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"Dentistry and Doubt" | John Updike's Complete Stories Summary Analysis

“Dentistry and Doubt” (1955)
Reading John Updike’s Complete Stories

(Click to order)

This series is a re-reading of John Updike’s short stories in the wake of the publication of “The Collected Early Stories” and “The Collected Later Stories,” the twin-volume set by the Library of America (2013), edited by Christopher Carduff. Updike wrote some 230 stories in five and a half decades. The commentaries include the Maple and Bech stories, most of which are excluded from the Library of America edition in anticipation of a subsequent volume collecting those. Contact the editor for questions, debates or corrections. A hyperlinked list of the compete stories appears below.

[Written in Oxford in 1955, “Dentistry and Doubt” was published in the Oct. 29, 1955 issue of The New Yorker, collected in The Same Door, The Early Stories, and the Library of America’s Collected Early Stories.]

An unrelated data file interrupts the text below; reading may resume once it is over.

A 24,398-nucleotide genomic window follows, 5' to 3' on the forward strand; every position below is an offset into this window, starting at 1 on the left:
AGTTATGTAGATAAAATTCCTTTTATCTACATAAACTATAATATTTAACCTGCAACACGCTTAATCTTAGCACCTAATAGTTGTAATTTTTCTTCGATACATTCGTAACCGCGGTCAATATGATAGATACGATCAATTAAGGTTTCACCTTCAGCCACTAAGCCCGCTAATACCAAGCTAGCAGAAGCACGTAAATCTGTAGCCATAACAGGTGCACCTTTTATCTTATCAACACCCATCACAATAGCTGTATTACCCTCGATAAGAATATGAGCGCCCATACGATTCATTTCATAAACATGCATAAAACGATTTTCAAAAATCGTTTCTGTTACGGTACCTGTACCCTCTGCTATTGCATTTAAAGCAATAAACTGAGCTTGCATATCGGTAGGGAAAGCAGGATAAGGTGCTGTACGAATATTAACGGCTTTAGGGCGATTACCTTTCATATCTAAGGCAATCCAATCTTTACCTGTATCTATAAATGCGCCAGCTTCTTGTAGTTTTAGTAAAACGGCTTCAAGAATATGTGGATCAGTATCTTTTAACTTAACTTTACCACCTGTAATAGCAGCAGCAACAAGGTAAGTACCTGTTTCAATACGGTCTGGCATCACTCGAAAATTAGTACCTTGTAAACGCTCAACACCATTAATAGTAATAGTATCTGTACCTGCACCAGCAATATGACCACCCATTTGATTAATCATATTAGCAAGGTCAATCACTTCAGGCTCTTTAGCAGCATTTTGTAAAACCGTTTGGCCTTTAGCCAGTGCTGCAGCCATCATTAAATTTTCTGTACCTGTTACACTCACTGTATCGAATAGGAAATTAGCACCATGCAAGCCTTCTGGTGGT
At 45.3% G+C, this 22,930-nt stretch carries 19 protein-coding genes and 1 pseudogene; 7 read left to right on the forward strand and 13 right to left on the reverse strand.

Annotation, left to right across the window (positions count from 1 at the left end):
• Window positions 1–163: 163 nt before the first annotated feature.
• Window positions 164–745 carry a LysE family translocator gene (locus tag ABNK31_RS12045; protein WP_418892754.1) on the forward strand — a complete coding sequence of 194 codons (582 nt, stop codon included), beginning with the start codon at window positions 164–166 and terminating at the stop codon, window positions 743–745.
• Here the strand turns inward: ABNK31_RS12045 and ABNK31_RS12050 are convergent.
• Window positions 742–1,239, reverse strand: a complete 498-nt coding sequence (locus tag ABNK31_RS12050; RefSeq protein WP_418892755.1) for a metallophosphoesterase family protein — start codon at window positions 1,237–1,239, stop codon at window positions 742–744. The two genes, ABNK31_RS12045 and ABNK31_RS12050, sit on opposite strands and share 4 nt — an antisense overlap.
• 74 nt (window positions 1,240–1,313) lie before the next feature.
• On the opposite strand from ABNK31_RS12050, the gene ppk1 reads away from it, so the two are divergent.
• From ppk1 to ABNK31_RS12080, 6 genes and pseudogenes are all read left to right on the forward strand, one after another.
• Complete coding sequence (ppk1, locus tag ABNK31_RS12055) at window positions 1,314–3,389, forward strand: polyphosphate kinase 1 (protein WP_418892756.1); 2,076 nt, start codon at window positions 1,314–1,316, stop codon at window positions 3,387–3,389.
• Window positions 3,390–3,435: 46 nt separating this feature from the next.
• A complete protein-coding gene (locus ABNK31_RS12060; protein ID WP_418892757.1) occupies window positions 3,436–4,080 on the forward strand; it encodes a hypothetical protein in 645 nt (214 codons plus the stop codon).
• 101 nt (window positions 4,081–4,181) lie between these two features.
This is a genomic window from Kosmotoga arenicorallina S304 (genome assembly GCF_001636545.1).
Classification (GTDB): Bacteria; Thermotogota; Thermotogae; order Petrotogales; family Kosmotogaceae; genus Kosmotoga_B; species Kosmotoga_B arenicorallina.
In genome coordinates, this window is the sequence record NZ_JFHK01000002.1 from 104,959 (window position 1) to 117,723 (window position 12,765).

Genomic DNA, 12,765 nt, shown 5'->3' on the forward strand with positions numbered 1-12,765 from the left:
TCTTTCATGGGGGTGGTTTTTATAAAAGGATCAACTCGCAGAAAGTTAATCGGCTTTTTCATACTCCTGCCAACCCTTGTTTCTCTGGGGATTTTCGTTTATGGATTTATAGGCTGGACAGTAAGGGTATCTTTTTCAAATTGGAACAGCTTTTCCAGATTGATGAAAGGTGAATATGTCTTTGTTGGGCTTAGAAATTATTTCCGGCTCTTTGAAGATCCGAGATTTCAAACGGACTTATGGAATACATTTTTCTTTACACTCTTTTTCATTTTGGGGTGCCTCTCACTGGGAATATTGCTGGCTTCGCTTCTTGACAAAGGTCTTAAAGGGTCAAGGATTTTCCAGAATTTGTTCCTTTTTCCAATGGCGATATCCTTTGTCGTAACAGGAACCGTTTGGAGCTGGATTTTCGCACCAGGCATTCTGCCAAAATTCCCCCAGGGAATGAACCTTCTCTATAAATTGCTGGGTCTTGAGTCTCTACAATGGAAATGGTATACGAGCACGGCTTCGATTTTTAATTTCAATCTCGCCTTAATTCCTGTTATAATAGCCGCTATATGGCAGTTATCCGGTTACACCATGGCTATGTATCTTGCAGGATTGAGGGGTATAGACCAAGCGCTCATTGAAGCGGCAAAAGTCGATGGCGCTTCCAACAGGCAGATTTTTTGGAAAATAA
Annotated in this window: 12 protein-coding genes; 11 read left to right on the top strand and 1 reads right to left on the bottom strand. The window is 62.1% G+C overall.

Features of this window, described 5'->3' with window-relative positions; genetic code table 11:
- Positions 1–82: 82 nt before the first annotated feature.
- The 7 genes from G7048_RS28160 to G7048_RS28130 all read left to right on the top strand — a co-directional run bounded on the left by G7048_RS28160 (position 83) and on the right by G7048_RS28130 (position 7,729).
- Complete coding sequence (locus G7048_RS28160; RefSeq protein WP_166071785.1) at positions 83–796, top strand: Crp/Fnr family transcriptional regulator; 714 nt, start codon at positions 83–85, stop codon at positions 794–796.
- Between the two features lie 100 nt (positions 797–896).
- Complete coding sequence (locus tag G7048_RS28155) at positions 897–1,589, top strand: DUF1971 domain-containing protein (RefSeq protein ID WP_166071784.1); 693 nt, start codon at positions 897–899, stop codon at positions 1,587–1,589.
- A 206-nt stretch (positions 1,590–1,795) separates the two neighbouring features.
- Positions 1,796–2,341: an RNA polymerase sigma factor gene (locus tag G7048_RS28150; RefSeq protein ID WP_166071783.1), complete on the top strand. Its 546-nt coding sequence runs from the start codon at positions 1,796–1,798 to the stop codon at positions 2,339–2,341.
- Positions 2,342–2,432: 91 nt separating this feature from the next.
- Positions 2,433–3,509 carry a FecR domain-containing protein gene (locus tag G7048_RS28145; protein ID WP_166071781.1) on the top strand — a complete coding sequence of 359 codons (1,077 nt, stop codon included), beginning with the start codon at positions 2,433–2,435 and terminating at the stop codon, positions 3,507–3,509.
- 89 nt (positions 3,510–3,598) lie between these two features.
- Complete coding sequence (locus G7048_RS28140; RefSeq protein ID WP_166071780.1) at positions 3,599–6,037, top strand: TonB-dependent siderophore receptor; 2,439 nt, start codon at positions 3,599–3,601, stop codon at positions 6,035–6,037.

You can take this series of stories, of which this is the first, two ways: as almost essay-like theological explorations of one’s place in the universe, meditations on the meaning of life and the harassing proximity of death; or as tedious, repetitive, contrived and self-absorbed examinations of a self looking for spiritual clarity and finding at best fantastic metaphors. The stories have an allegorical feel but since their subject is always the narrator, the breadth of the allegory is always limited. The style is elevated, giving an illusion of depth that the substance of the story does not always vindicate.


In “Dentistry and Doubt,” Burton is a divinity student at Oxford. He must visit a dentist. He presumed that his clerical collar would invite assumptions. It’s perhaps too much of an assumption as the dentist proves less than enthralled by his patient. Indifference, impatience with Yanks, is more like it. The distance between Burton and the dentist imbues the dentist with a touch of divinity, again a device Updike will use to good effect in future stories, such as “Farrell’s Caddie.” Burton is exploring his personal cosmology, just then illumined by Richard Hooker, the Anglican theologian.